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Why more and more countries support China on South China Sea issue?

Editor: Zhang Jianfeng 丨Xinhua

07-05-2016 15:24 BJT

Full coverage: The South China Sea Issue

This photo taken on Dec. 11, 2015 shows uniquely beautiful winter scenery of the Zhaoshu Island in the South China Sea. (Xinhua file photo/Zhao Yingquan)

This photo taken on Dec. 11, 2015 shows uniquely beautiful winter scenery of the Zhaoshu Island in the South China Sea. (Xinhua file photo/Zhao Yingquan)

July 5 (Xinhua) -- With a so-called "international arbitration" to be decided by the Arbitral Tribunal on the South China Sea, more and more countries around the world have expressed support for China in the arbitration unilaterally initiated by the Philippines and for China's stance on the South China Sea disputes.

ARBITRAL TRIBUNAL'S JURISDICTION

The real nature of the dispute between China and the Philippines over the South China Sea is about territorial sovereignty, which is beyond the jurisdiction of an arbitral tribunal.

Stefan Talmon, director of the Institute of Public International Law at the University of Bonn, said in a paper published recently that despite the Philippines' claims about issues such as "traditional fishing rights," the "actual controversy" in the case is about territorial sovereignty.

The Hague-based Arbitral Tribunal on the South China Sea, established at the unilateral request of the Philippines, has no jurisdiction over the case, as disputes over territorial sovereignty are not governed by the United Nations Convention on the Law of the Sea (UNCLOS), Talmon said.

"MOUTHPIECE" FOR CERTAIN GROUPS

China believes the arbitral tribunal is "only a mouthpiece for certain groups," as "it is strange that he (Paul Reichler) seems to know what the ruling will be even before there is one."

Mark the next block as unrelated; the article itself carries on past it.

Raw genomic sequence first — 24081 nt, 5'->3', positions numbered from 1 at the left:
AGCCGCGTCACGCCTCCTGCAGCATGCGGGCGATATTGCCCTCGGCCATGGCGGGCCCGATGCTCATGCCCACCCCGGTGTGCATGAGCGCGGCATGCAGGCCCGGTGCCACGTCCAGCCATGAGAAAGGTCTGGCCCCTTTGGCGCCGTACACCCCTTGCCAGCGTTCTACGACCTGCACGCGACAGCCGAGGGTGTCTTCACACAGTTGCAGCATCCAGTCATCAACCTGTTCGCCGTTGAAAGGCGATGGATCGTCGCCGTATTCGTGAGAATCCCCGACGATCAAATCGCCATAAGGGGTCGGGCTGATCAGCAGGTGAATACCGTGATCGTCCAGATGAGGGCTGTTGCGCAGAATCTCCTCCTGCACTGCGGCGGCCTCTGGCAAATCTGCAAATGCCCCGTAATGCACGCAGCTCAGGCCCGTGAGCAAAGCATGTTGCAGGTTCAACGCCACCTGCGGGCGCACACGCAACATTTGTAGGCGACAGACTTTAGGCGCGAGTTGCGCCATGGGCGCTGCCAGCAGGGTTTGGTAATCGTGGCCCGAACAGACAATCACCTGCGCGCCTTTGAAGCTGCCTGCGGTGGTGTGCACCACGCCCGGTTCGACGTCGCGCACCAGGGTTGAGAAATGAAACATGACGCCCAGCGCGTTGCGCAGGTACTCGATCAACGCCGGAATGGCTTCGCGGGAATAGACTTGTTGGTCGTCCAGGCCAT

Reichler, the Philippines' chief lawyer on the international arbitration of the South China Sea disputes, said in an interview with Reuters recently that China risks being seen as an "outlaw state" unless it respects the outcome, and expected the tribunal will award in favor of the Philippines.

Shannon Ebrahim, a well-known South African commentator, said on Friday that U.S. intervention in the South China Sea issue has aimed to serve its purpose to impede China's rise.

This strategic waterway has turned into a game of chess between China and some of its neighbors along the South China Sea, which have made a series of territorial claims and are backed by the United States, Ebrahim said.

Sam Bateman, an Australian expert on maritime security, said, "I believe the United States has complicated the situation in the South China Sea," referring to the U.S. move of sending warships to the South China Sea to conduct its self-styled freedom of navigation patrols.

DIRECT NEGOTIATION ONLY WAY

"Pacta sunt servanda" -- or maintaining agreements -- is a basic principle in international law. However, the Philippines' unilaterally initiation of the arbitration violates its agreement with China to resolve any dispute through bilateral negotiations.

On the basis of bilateral agreements and the Declaration on the Conduct of Parties in the South China Sea (DOC), China and the Philippines have chosen negotiation as the means to resolve their disputes rather than arbitration.

The Philippines' initiation of the arbitration without obtaining China's consent contravenes its international obligations to China.

Cambodian Prime Minister Samdech Techo Hun Sen said on Monday that the ruling Cambodian People's Party considered the arbitral tribunal's upcoming decision as "the worst political collusion in the framework of international politics," the result of which would lead to division among members of the Association of Southeast Asian Nations (ASEAN) themselves and between ASEAN and China.
 

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